If I ever return to university teaching, my introductory psychology slides will be worthy of a serious update, with Kaufman’s book receiving a spotlight feature on my recommended reading slide for students interested in humanistic psychology. If your knowledge of Maslow and humanistic psychology, like mine, is limited to what your introductory psychology course offered you Transcend is a must read to bring your knowledge of the area into the 21st century.

Photo by Gabriel Lamza on Unsplash

Brief Book Review: The Education of an Idealist

Memoirs are a new genre I’ve been exploring recently, The Education of an Idealist being my third over the past few months, preceded by Educated: A Memoir and Becoming (Michelle Obama needs no subtitle). The common thread throughout each has been the personal education journey of the subject, despite the actual journeys of Tara, Michelle, and Samantha being exceptionally different.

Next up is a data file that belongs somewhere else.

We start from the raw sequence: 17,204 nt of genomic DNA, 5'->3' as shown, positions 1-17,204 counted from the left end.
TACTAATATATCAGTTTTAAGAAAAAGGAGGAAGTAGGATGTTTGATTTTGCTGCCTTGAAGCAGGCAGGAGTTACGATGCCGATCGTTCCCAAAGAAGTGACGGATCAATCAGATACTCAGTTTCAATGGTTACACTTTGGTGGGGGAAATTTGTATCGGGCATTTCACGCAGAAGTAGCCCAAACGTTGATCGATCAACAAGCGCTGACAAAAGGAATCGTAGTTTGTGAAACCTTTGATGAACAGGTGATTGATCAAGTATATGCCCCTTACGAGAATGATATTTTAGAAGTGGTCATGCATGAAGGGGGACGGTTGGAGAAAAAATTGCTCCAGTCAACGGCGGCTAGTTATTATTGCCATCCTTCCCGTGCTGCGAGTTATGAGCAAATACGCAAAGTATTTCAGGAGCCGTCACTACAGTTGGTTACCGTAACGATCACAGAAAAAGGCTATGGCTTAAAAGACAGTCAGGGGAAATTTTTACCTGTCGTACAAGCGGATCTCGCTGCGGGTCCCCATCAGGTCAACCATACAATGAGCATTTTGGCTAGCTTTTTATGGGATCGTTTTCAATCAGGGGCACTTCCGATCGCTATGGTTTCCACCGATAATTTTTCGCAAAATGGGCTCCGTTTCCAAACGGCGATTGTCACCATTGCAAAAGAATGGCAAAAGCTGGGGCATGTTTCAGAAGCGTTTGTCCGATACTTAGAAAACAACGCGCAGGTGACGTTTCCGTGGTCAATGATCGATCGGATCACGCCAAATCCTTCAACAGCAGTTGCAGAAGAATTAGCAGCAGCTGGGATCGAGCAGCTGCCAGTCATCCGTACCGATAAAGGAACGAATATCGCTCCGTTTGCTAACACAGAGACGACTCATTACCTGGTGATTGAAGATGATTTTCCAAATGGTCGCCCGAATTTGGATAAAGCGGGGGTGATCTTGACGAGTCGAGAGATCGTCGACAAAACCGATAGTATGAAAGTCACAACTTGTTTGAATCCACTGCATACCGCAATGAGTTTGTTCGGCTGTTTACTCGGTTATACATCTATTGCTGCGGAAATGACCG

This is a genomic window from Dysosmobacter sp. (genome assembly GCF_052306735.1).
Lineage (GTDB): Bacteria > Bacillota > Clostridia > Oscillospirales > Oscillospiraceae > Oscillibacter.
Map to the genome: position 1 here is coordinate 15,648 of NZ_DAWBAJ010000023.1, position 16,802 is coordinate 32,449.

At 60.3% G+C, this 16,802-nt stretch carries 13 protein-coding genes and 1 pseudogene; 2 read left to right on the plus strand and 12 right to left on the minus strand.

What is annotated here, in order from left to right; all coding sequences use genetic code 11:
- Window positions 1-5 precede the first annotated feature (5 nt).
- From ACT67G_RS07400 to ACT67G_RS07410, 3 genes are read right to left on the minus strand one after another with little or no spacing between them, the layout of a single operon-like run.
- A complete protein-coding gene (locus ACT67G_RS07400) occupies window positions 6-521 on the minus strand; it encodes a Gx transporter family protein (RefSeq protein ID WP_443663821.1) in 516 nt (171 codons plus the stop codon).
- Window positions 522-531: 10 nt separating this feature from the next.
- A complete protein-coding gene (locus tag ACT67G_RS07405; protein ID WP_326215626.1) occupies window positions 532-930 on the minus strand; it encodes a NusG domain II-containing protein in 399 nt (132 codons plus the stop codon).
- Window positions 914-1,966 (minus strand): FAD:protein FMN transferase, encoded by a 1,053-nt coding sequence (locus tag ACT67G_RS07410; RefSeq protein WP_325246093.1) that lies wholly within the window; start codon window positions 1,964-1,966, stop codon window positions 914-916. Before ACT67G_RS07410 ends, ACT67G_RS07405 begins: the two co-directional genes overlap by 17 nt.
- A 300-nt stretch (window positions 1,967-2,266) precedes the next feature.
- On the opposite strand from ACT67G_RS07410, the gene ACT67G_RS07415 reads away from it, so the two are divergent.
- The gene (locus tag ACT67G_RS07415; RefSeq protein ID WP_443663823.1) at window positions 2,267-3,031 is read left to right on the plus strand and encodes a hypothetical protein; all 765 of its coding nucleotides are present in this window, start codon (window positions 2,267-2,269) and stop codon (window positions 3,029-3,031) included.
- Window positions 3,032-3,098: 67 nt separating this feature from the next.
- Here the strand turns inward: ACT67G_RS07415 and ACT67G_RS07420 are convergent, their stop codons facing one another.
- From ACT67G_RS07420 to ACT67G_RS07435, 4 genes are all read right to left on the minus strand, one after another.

Samantha’s journey began in Ireland and followed her to America when she was a young girl. She ferociously absorbed American culture throughout her childhood becoming intensely passionate about baseball – a sport which I could never quite grasp the interest of. The aspect of her story which I liked most was that her path wandered, beginning in sports journalism, and ending as the United States Ambassador at the United Nations. The stories of many successful individuals, in contrast, tend to look linear in hindsight: a determined person with a clear goal since adolescence. A story that is true of only a select few.